This large installation shown at tinderbox extends over the entire gallery space and – like most installations by Nir Alon since the 90ies – consists of used, partly discarded, furniture as well as light bulbs.
At first sight this may appear trivial, but furniture carries personal and collective history and they are – as well –
a mirror of society.
Nir Alon negates totally the normal use of furniture and brings it into abeyance. By creating reckless balancing acts – which may seem just impossible to the beholder if he didn’t see it with his own eyes – the artist lets the furniture and the light become his own and our history with severe ease. Always on the verge of the big crash, he points out that everything can always be very different than a second before and that things can, sometimes, change faster as we would believe.
Information wise – drawing the maximum out of his installations is one of most important topics of the artist, while all the stories, feelings and drama of their former users are only mentally present.
Through the instability, some transience of life shown quite plainly but the existential declaration which made is no pure nihilism at all; in the end Alon’s installations are load-carrying forms. The threat of misbalancing is also a game, a play which may be quite regarded with humour. According to this one can associates and reflect toward huge spectrum and we can be sure that the artist is conscious about that: From Buster Keaton’s humour to Dadaism and Environment art, from action art of the 1960ies, Assemblage and object art to Fluxus and Arte Povera. Names like Robert Rauschenberg, Marcel Duchamp or Jannis Kounellis and Joseph Beuys come to our mind. Beuys installation „Erdbeben im Palast“ (Earthquake in Palace) from 1981 as an example, shows everyday life objects and furniture that are arranged fragile and hang in the balance. In this example we can define a special situation right after the disaster that changed everything while Nir Alon leaves us completely insecure if something blatant happened or will happen.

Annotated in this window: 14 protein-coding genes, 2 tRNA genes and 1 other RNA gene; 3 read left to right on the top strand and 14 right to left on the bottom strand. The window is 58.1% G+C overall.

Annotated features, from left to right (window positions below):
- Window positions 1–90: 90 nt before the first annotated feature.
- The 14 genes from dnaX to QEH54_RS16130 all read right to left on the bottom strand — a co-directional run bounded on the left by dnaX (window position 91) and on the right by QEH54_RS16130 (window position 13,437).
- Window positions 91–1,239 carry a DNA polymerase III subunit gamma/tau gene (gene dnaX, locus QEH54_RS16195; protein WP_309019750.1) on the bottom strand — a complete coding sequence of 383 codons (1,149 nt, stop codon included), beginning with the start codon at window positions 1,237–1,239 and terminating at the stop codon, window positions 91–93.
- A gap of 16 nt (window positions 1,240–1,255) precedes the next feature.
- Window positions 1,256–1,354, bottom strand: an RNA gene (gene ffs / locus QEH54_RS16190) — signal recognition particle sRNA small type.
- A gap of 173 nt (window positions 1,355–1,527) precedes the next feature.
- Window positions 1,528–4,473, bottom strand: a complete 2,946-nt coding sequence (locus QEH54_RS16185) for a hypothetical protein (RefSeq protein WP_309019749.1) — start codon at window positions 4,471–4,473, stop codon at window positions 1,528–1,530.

Not only our knowledge around the history of art which can be consulted is important, but also the game and the play which the artist plays with our perception – a game with a vague result. Furniture and light bulbs specify a quasi-theatrical play – as Alon revives it after nobody wanted them anymore. For sure there are a lot of stories to tell about the artist himself – e.g. that he was born in 1964 in Jerusalem, Israel, that he was – let alone his forefathers – on the run, and that he has no studio because it would have no use for him. But the beholder doesn’t have to know the private background, even though it has hints in Alon’s works. And so, the stuff of everyday life – that normally stays put – turns to metaphors of travel, escape as well as the time between arrival and departure. But these installations are not there to raise our pity. They shall remind us on (our) weakness, reflecting on (human) weakness that can be seen as a quite interesting situation: losing and loss is also a sign of strength.
“The state of things“ – Nir Alon shows that through rediscovering what people do not want to have around them anymore. And even if it may look like an accident, a joke, an improvisation or non-art it hopefully leaves us with the impression of an elegy. Also due to the deep and dark bloodline that European history has left in everyone and everything, which plays its role here -it is definitely about feelings.
Balance is also just a kind of tightrope act of emotions, and a lack of emotions hold desolation, which we want to avoid.